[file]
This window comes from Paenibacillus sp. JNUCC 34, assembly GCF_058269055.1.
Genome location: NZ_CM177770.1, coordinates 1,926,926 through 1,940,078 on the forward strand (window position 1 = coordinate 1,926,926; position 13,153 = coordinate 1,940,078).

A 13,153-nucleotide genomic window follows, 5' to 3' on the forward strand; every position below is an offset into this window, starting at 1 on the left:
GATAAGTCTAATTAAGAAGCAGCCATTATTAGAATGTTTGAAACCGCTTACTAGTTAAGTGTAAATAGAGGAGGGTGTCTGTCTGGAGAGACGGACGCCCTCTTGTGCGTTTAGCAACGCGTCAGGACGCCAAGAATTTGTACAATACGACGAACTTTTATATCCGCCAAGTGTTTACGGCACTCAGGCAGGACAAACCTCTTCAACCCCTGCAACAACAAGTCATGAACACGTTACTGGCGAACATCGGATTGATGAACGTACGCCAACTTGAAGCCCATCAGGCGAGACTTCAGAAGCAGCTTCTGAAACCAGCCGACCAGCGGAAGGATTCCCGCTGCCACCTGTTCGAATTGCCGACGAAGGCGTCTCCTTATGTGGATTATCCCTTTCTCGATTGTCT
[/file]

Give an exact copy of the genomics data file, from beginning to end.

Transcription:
This window comes from Paenibacillus sp. JNUCC 34, assembly GCF_058269055.1.
Genome location: NZ_CM177770.1, coordinates 1,926,926 through 1,940,078 on the forward strand (window position 1 = coordinate 1,926,926; position 13,153 = coordinate 1,940,078).

A 13,153-nucleotide genomic window follows, 5' to 3' on the forward strand; every position below is an offset into this window, starting at 1 on the left:
GATAAGTCTAATTAAGAAGCAGCCATTATTAGAATGTTTGAAACCGCTTACTAGTTAAGTGTAAATAGAGGAGGGTGTCTGTCTGGAGAGACGGACGCCCTCTTGTGCGTTTAGCAACGCGTCAGGACGCCAAGAATTTGTACAATACGACGAACTTTTATATCCGCCAAGTGTTTACGGCACTCAGGCAGGACAAACCTCTTCAACCCCTGCAACAACAAGTCATGAACACGTTACTGGCGAACATCGGATTGATGAACGTACGCCAACTTGAAGCCCATCAGGCGAGACTTCAGAAGCAGCTTCTGAAACCAGCCGACCAGCGGAAGGATTCCCGCTGCCACCTGTTCGAATTGCCGACGAAGGCGTCTCCTTATGTGGATTATCCCTTTCTCGATTGTCT